Ver. 4. We sailed under Cyprus. That is, north of Cyprus, betwixt the coasts of Cilicia and Cyprus, leaving it on our left, instead of leaving it on our right hand. Wi.

Ver. 7. We sailed hard by Crete, now Candia, near by Salmone, sailing betwixt them. Wi.

Ver. 8. Called Good-havens, a port on the east part of Crete, near the city of Thalassa, in the Greek text Lasea. Wi.

Ver. 9. The fast was now past.[2] An annual fast. Some take it for the fast of the Ember-days, which Christians keep in December: but S. Chrys. and others expound it of the Jewish fast of expiation, in their seventh month, Tisri, answering to our September or October. Wi. — Most interpreters understand this of the solemn fast of expiation, mentioned in Leviticus (xvi. 29. and xxiii. 27.) which fell about the end of September and beginning of October. At this time sailing on the Mediterranean is dangerous. Though this phrase is at present obscure to us, we must recollect that S. Luke was writing for Christians, who being for the most part converted Jews, easily understood the expression. Calmet.

Ver. 10. Ye men, I see, &c. This S. Paul foretells as a prophet. Wi.

Ver. 12. Phœnice, on the south part of Crete, a convenient haven to ride safe in, lying by south-west and north-west. Wi.

Ver. 14. Called Euroaquilo.[3] In the Prot. translation, Euroclydon, as in many Greek copies. In others Euraculon, which Dr. Wells prefers. Wi.

Ver. 16. An island that is called Cauda. In some Greek copies Clauda, which the Prot. have followed; in others Caudos.We had much work to come by the boat, or to hoist up the skiff belonging to the ship; which we did, lest it should be broken to pieces by the wind against the ship, or separated from it. Wi.

Ver. 17. The used helps, under-girding the ship.[4] Perhaps bracing or binding about the vessel with ropes or chains, lest she should be torn asunder. — Into the quick-sands. Lit. into a syritis, such as are on the coasts of Africa, whither now they were almost driven. — The let down the sail-yard.[5] This seems to be the sense of these words letting down the vessel. Some translate striking the sail; but others think they were in apprehension for the mainmast. Wi.

Ver. 18. They lightened the ship by throwing overboard part of their loading and goods. Some call it, they made the jetsam. Wi.

Ver. 19. The tacking, or furniture of the ship that they could spare; others express it, they threw out the lagam. Wi.

Ver. 21. Not . . . have saved this harm and loss, which you have brought upon you by not following my advice. Wi. — All the company being in consternation and hourly expectation of death, did not think of taking meat. For it appears they did not want provisions, and nothing else forced them to fast. Calmet. — The mildness of S. Paul’s address to them on this occasion is admirable. He mixes no severe rebuke for their past want of confidence in his words, but seems only solicitous for their future belief. In telling them that none of them should perish, he does not utter a mere conjecture, but speaks with prophetic knowledge; and, if he says they were all given to him, it was not to enhance his own merit, but to engage their faith and confidence in his veracity. S. Chrys. Act. hom. lii.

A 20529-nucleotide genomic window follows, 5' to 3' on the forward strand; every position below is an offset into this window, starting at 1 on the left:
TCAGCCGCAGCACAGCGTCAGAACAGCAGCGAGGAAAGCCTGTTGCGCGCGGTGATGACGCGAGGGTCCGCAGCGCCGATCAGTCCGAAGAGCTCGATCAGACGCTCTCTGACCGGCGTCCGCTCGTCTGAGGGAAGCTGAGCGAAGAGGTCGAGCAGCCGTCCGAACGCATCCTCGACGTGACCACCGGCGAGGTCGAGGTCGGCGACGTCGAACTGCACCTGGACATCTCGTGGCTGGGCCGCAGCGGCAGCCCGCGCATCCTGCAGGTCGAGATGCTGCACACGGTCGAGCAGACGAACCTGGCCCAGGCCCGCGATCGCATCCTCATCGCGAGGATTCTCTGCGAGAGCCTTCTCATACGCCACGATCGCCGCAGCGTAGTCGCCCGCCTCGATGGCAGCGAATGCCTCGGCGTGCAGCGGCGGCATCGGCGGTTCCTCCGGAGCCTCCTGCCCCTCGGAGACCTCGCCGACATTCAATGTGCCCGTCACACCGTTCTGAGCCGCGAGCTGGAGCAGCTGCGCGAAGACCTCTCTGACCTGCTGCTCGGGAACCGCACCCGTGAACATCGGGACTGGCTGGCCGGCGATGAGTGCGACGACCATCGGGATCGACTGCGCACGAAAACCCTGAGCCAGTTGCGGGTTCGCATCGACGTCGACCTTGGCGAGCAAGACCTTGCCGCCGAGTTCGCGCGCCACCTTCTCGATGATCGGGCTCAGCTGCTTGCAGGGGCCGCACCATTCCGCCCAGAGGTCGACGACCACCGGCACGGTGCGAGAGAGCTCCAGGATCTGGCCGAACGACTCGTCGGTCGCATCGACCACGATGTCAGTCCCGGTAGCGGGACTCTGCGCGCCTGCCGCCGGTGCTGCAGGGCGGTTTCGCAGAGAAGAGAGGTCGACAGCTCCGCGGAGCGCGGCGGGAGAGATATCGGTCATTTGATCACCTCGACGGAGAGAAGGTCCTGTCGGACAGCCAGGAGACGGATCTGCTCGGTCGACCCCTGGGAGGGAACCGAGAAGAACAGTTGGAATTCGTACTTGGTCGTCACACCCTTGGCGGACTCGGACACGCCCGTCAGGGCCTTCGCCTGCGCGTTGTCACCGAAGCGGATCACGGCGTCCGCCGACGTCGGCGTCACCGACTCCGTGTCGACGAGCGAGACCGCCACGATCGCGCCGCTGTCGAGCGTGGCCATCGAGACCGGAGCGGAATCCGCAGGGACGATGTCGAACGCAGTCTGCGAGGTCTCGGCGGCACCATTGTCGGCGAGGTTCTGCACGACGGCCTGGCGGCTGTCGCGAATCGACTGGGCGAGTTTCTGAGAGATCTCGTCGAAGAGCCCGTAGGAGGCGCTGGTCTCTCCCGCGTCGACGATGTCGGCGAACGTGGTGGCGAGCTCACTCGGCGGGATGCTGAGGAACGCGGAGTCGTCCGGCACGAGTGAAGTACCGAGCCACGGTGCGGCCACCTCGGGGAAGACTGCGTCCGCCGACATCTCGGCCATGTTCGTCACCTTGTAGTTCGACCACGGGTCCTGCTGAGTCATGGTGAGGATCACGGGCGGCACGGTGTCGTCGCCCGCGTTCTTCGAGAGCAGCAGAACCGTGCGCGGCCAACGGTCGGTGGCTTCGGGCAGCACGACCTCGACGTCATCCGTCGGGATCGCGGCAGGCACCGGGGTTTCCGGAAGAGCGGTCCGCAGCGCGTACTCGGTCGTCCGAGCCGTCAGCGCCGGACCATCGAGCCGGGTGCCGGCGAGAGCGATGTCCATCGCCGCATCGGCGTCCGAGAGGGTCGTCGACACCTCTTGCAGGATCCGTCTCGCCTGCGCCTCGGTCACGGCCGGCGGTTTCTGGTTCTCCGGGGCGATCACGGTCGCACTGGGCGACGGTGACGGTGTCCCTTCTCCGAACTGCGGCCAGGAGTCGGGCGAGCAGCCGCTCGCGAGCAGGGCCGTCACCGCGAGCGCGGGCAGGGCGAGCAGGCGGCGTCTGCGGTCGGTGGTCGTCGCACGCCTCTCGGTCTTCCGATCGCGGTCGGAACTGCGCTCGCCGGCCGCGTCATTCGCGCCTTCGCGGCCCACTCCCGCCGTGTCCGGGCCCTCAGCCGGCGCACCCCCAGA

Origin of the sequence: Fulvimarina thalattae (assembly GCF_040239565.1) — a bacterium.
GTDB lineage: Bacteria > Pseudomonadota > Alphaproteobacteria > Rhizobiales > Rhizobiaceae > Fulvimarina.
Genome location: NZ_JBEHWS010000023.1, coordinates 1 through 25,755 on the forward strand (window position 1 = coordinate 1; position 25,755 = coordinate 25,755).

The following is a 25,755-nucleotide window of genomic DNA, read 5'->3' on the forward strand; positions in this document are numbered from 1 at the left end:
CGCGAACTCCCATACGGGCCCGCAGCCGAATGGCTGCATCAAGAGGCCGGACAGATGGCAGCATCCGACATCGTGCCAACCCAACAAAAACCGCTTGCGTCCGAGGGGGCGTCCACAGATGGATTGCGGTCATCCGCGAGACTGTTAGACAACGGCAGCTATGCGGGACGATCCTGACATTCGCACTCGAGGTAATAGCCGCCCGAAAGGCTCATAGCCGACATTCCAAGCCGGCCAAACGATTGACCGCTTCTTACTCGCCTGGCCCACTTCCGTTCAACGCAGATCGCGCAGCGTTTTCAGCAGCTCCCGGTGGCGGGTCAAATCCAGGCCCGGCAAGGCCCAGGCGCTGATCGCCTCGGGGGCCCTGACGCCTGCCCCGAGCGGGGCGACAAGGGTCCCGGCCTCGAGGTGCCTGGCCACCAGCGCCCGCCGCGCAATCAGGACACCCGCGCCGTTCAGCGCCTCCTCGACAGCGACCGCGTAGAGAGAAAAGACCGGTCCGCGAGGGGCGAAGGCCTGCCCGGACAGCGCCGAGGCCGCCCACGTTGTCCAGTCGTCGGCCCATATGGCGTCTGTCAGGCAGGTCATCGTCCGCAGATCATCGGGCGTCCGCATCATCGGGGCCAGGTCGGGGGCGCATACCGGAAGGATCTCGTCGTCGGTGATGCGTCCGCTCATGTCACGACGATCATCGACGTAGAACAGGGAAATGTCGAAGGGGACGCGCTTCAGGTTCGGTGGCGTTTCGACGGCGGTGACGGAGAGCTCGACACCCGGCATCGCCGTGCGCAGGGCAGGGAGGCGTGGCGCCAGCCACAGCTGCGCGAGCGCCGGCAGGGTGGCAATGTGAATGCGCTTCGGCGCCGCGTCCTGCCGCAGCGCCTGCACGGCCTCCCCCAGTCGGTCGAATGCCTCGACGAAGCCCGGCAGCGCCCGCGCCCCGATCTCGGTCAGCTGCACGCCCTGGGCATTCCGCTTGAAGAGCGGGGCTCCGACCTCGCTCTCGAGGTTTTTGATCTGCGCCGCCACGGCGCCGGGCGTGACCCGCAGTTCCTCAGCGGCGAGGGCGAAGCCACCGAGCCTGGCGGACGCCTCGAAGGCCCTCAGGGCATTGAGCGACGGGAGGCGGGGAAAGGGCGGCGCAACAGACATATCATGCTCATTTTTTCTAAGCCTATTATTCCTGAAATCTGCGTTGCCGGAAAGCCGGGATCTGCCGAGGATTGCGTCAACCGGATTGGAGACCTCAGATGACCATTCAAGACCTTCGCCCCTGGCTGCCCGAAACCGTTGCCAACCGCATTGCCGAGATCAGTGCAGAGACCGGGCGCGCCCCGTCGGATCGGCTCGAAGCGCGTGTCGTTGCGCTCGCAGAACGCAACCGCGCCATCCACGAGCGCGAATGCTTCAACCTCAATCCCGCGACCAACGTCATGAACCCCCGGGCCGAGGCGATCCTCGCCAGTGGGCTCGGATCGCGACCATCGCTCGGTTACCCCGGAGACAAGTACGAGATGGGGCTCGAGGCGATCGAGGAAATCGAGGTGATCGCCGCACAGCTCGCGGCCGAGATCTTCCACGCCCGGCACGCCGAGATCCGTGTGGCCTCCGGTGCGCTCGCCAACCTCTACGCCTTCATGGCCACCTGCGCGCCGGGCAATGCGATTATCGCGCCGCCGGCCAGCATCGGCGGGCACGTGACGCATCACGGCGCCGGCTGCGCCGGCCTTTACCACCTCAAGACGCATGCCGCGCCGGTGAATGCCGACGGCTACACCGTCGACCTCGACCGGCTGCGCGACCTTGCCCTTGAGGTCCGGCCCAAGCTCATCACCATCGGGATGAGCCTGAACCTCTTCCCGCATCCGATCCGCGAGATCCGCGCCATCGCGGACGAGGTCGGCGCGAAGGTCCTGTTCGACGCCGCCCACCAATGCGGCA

Ver. 23. An Angel of God. Lit. of the God whose I am; that is, whose servant I am. Wi.

Ver. 24. God hath given thee all them; that is, the true God, maker and master of all things. It is sometimes a great happiness to be in the company of the saints, who by their prayers to God, help us. Wi. — S. Paul prayed that all in the vessel with him might be saved; and an angel was sent to assure him his prayer was heard. If such was the merit of the apostle whilst yet in this mortal body, that the Almighty, in consideration of it, granted the lives of 276 persons, what do you think, will be his interest before God, now that he is glorious in heaven? S. Jerom contra Vigilant.

Ver. 27. In the Adria. Not in what we call the Adriatic gulf, or sea of Venice, but that which lies betwixt Peloponnesus, Sicily, and Italy. Wi.

Ver. 30. The ship-men . . . having let down the boat into the sea; that is, had begun to let it down with ropes, &c. Wi.

Ver. 31. Paul said . . . unless these stay. Providence had ordered that all should escape, but by helping one another. Wi.

Ver. 33. Taking nothing. That is, without taking a full meal, but only a morsel now and then, and nothing to speak of. Wi. — Though S. Chrysostom understands these words in their full rigour, and therefore supposes them to have been supported by a miracle; yet is is not requisite to adhere to the severity of these words in the interpretation of them. Not having had time to prepare any regular meal during that time, they may justly be said to have taken nothing, though they had occasionally eaten a little now and then to support nature. Such exaggerations in discourse are common. Interpretes passim.

Ver. 40. Loosing also the rudderbands. Some ships are said heretofore to have had two rudders: and this ship perhaps had two, unless here the plural number be put for the singular, which is not uncommon in the style of the Scriptures. — And hoisting up the main-sail. The word in the text may signify any sail, either the main, or mizen-sail, which latter by the event was more than sufficient. Wi.

Ver. 41. Into a place where two seas met.[6] It happened that there was a neck or tongue of land, which being covered with the waves, they who were strangers to the coast did not discover: this stranded the ship, the prow sticking fast, and the poop being torn from it, so that the vessel split by the violence of the winds and sea. Wi.

Ver. 44. The rest . . . they carried on planks. That is, let them be carried on planks; and all got safe to land, in the number two hundred and seventy-six souls, or persons. Wi.


[1] V. 2. Incipientes navigare, mellontes plein, navigaturi.

[2] V. 9. Jejunium præteriisset S. Chrys. om ig. nesteian ten ioudaion.

[3] V. 14. Euroaquilo, eurokludon. Dr. Wells prefers the reading of eurakulon.

[4] V. 17. Accingentes navem, upozonuntes to ploion, bracing the ship with something.

[5] V. 17. Submisso vase, chalasantes to skeuos. The word skeuos, has many significations, and may be taken for the ship, or any part of it: here it may signify the main-mast, which they might take down, lest it should be torn away.

[6] V. 41. In locum dithalassum, eis topon dithalasson.